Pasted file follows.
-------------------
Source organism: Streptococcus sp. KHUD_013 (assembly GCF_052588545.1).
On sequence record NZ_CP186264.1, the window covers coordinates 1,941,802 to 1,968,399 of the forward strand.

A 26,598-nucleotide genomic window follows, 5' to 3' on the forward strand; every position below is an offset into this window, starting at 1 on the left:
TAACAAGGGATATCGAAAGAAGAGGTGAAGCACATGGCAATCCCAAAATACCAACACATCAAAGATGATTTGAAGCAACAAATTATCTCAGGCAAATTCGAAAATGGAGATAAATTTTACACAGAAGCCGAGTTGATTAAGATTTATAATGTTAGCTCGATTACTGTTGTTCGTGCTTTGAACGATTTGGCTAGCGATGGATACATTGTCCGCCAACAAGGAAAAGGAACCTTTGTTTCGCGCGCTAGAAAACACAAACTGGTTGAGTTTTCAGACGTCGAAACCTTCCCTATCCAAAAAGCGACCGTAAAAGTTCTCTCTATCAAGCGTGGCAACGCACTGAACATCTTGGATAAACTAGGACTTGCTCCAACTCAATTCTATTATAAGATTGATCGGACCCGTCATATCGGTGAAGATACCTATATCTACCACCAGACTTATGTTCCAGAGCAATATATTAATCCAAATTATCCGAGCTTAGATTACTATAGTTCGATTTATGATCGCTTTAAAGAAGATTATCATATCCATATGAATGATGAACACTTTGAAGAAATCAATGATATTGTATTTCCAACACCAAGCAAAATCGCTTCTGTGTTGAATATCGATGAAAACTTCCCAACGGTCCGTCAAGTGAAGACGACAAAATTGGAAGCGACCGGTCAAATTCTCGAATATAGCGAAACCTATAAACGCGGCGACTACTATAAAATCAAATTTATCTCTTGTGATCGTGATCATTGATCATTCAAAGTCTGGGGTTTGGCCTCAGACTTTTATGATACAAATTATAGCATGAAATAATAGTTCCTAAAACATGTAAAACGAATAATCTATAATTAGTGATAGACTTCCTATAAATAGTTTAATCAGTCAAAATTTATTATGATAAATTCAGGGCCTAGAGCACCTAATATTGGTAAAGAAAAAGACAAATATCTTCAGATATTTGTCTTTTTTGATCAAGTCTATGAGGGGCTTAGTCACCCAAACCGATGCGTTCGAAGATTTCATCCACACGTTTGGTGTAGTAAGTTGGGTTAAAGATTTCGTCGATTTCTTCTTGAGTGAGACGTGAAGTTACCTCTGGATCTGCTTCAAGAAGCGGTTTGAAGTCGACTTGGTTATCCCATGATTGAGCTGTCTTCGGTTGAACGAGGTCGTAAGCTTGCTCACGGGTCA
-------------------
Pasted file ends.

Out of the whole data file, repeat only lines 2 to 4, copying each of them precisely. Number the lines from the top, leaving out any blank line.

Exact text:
On sequence record NZ_CP186264.1, the window covers coordinates 1,941,802 to 1,968,399 of the forward strand.

A 26,598-nucleotide genomic window follows, 5' to 3' on the forward strand; every position below is an offset into this window, starting at 1 on the left:
TAACAAGGGATATCGAAAGAAGAGGTGAAGCACATGGCAATCCCAAAATACCAACACATCAAAGATGATTTGAAGCAACAAATTATCTCAGGCAAATTCGAAAATGGAGATAAATTTTACACAGAAGCCGAGTTGATTAAGATTTATAATGTTAGCTCGATTACTGTTGTTCGTGCTTTGAACGATTTGGCTAGCGATGGATACATTGTCCGCCAACAAGGAAAAGGAACCTTTGTTTCGCGCGCTAGAAAACACAAACTGGTTGAGTTTTCAGACGTCGAAACCTTCCCTATCCAAAAAGCGACCGTAAAAGTTCTCTCTATCAAGCGTGGCAACGCACTGAACATCTTGGATAAACTAGGACTTGCTCCAACTCAATTCTATTATAAGATTGATCGGACCCGTCATATCGGTGAAGATACCTATATCTACCACCAGACTTATGTTCCAGAGCAATATATTAATCCAAATTATCCGAGCTTAGATTACTATAGTTCGATTTATGATCGCTTTAAAGAAGATTATCATATCCATATGAATGATGAACACTTTGAAGAAATCAATGATATTGTATTTCCAACACCAAGCAAAATCGCTTCTGTGTTGAATATCGATGAAAACTTCCCAACGGTCCGTCAAGTGAAGACGACAAAATTGGAAGCGACCGGTCAAATTCTCGAATATAGCGAAACCTATAAACGCGGCGACTACTATAAAATCAAATTTATCTCTTGTGATCGTGATCATTGATCATTCAAAGTCTGGGGTTTGGCCTCAGACTTTTATGATACAAATTATAGCATGAAATAATAGTTCCTAAAACATGTAAAACGAATAATCTATAATTAGTGATAGACTTCCTATAAATAGTTTAATCAGTCAAAATTTATTATGATAAATTCAGGGCCTAGAGCACCTAATATTGGTAAAGAAAAAGACAAATATCTTCAGATATTTGTCTTTTTTGATCAAGTCTATGAGGGGCTTAGTCACCCAAACCGATGCGTTCGAAGATTTCATCCACACGTTTGGTGTAGTAAGTTGGGTTAAAGATTTCGTCGATTTCTTCTTGAGTGAGACGTGAAGTTACCTCTGGATCTGCTTCAAGAAGCGGTTTGAAGTCGACTTGGTTATCCCATGATTGAGCTGTCTTCGGTTGAACGAGGTCGTAAGCTTGCTCACGGGTCA